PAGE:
Smokey Dawson: First Australian Army Entertainment Unit (People)
Module name: Campaign history (Australian perspective)
This page was contributed by Dr John Moremon (Australian War Memorial)
Like many young Australians Smokey’s first response to the outbreak of the Second World War was to try to enlist. He was rejected by the army on medical grounds- he had a "bumpy heart" that left him with only a B2 rating, which was inadequate for service. Smokey returned to his normal life following this rejection, until Japan and the war neared Australia. This event provoked a successful effort to gain acceptance into a non-combat unit- he was admitted into the army as a nursing orderly.
Smokey was trained by the army to become a No. 1 stretcher-bearer ready to be posted to New Guinea. However, on the eve of departure for New Guinea he was commandeered into the First Australian Army Entertainment Unit. This Unit was intended to play an important role in building the morale of weary troops returned from the Middle East that were being quickly redeployed into action against the Japanese.
The Entertainment Unit consisted of soldiers, unlike the Concert Party staffed by civilian performers. Troops in the Entertainment Unit were given extensive army training and organized into self-contained detachments of 6 performers that would have to look after themselves in the event of a crisis, as the division to which they had been attached was not responsible for their safety. The entertainers would have to fight their own way out if caught behind enemy lines and could not expect special help. Smokey’s detachment was sent right up into the frontlines of New Guinea- "foxhole entertainment". This gave Smokey first hand experience of digging his own trench to hide in.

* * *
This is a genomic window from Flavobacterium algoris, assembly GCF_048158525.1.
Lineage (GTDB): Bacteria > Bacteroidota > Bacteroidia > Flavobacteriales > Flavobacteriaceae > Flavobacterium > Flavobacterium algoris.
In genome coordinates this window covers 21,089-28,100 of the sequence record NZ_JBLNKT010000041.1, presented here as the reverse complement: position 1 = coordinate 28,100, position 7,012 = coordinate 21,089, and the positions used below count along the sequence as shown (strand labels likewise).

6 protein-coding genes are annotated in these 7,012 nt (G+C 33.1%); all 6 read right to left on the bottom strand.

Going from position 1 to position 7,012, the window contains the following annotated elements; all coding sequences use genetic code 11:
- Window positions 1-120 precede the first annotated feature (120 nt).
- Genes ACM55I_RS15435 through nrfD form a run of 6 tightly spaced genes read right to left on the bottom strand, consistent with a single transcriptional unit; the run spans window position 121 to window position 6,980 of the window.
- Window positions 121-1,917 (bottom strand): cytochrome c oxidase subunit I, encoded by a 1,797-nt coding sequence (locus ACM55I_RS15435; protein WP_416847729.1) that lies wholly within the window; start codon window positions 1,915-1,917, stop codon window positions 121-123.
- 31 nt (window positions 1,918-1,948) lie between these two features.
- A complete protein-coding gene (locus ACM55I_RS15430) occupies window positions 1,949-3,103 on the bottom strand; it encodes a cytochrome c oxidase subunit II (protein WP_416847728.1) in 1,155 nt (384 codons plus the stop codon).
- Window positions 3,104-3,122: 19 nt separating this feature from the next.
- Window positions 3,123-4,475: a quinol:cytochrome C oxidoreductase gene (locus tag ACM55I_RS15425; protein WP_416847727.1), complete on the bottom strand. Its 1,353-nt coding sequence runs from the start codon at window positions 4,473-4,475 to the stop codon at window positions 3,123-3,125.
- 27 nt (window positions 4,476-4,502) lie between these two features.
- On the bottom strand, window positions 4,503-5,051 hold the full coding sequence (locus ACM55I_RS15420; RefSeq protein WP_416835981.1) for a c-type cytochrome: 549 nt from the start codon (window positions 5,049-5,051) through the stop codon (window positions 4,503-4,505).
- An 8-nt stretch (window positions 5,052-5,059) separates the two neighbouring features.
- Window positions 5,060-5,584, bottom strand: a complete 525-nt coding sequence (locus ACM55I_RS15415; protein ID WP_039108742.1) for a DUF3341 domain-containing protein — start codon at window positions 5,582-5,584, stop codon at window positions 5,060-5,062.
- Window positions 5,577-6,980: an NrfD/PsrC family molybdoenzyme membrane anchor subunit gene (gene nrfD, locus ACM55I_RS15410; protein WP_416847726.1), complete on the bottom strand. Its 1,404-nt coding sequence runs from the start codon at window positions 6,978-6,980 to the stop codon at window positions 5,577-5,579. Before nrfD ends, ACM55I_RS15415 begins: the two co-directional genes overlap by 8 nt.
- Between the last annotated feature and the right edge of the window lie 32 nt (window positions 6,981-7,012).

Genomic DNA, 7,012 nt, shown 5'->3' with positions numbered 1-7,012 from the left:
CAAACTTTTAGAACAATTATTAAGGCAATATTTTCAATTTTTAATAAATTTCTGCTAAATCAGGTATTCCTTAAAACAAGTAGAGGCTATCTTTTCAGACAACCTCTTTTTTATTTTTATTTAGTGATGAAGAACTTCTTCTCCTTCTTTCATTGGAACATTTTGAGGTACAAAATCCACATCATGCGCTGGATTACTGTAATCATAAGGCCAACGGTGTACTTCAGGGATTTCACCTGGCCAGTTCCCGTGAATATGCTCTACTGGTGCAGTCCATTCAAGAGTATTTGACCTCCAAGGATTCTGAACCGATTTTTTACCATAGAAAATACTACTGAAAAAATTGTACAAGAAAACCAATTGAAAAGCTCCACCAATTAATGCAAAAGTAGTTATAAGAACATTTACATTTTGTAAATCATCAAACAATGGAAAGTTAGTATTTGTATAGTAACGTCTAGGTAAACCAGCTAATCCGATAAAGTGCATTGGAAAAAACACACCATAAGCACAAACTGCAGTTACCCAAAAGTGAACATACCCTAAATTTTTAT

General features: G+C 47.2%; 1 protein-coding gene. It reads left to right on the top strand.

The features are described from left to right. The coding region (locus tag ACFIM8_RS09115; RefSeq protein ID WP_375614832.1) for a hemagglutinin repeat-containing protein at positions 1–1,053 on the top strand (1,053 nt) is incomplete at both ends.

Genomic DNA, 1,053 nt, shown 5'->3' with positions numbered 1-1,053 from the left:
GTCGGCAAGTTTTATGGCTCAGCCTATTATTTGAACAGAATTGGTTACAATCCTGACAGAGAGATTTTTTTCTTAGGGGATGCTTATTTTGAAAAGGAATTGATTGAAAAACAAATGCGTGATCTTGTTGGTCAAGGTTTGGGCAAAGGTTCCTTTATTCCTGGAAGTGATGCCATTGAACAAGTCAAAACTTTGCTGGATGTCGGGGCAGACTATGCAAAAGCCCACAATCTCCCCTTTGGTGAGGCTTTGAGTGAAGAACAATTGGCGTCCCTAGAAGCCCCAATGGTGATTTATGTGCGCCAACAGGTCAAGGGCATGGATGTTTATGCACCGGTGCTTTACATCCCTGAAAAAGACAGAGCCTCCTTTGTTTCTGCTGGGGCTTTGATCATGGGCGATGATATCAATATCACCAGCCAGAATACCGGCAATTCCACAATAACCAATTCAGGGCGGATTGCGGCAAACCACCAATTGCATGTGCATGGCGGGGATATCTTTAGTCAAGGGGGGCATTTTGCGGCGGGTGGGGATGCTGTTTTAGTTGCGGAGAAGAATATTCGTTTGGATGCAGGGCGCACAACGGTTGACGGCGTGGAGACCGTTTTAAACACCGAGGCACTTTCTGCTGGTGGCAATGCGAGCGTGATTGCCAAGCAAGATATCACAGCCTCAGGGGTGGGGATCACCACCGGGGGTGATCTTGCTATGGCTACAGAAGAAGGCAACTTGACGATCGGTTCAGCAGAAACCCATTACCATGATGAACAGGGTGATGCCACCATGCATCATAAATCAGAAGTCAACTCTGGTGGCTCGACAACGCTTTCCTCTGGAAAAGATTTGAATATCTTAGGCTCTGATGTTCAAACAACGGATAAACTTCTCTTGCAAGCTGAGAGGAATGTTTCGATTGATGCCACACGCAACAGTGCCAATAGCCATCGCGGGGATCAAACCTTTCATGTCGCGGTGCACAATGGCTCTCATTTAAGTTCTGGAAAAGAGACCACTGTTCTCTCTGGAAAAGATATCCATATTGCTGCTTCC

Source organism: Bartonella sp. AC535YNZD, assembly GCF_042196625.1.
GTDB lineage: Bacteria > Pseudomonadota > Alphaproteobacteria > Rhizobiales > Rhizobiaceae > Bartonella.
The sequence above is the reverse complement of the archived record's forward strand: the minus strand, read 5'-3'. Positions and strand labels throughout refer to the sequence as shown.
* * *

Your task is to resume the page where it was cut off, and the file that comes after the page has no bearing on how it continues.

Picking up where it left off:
The fact that Smokey was there to entertain by no means disguised the reality or reduced the appreciation “that the war was still going on very real, and men were still dying.” The conditions experienced in New Guinea seem almost unforgettable. Smokey found the experience incredibly exhausting, but he seemed to have been driven by the men’s need for light entertainment as an important form of escapism from the war. Smokey maintained a demanding performance schedule as well as satisfying his army chores and surviving the mosquitoes, limited rations, and incessant damp.
Like many who served in New Guinea Smokey suffered from malaria. The malaria became so violent while he was providing entertainment to contain troops being organized for repatriation in Tarakan that he ended up hospitalized. He suffered diaphragm and nervous system troubles, and his weight rapidly dropped to a mere six and a half stone.
Smokey, like many other Australians who failed to attain A1 classification or acceptance into armed service, made an incredibly valuable contribution to the Australian war effort. In remembering the war and those who helped the men in the front lines survive what could be a highly dehumanizing experience, and who did so often with limited appreciation and respect and at risk to their own personal safety should not be ignored or forgotten.